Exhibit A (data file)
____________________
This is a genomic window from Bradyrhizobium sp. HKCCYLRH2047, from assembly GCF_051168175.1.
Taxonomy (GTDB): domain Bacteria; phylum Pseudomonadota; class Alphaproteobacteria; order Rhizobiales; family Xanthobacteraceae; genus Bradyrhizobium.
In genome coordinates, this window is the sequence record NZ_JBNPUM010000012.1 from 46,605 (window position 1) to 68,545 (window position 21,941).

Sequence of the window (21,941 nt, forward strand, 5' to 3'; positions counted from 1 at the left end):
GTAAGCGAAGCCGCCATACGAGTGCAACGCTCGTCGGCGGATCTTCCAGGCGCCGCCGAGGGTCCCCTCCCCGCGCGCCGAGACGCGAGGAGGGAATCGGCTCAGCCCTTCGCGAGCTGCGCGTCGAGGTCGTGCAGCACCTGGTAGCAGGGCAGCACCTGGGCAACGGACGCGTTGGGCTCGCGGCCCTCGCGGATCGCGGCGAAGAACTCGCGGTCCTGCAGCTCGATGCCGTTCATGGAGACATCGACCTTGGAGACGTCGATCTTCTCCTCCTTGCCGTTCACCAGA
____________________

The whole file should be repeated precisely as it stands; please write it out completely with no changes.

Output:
This is a genomic window from Bradyrhizobium sp. HKCCYLRH2047, from assembly GCF_051168175.1.
Taxonomy (GTDB): domain Bacteria; phylum Pseudomonadota; class Alphaproteobacteria; order Rhizobiales; family Xanthobacteraceae; genus Bradyrhizobium.
In genome coordinates, this window is the sequence record NZ_JBNPUM010000012.1 from 46,605 (window position 1) to 68,545 (window position 21,941).

Sequence of the window (21,941 nt, forward strand, 5' to 3'; positions counted from 1 at the left end):
GTAAGCGAAGCCGCCATACGAGTGCAACGCTCGTCGGCGGATCTTCCAGGCGCCGCCGAGGGTCCCCTCCCCGCGCGCCGAGACGCGAGGAGGGAATCGGCTCAGCCCTTCGCGAGCTGCGCGTCGAGGTCGTGCAGCACCTGGTAGCAGGGCAGCACCTGGGCAACGGACGCGTTGGGCTCGCGGCCCTCGCGGATCGCGGCGAAGAACTCGCGGTCCTGCAGCTCGATGCCGTTCATGGAGACATCGACCTTGGAGACGTCGATCTTCTCCTCCTTGCCGTTCACCAGA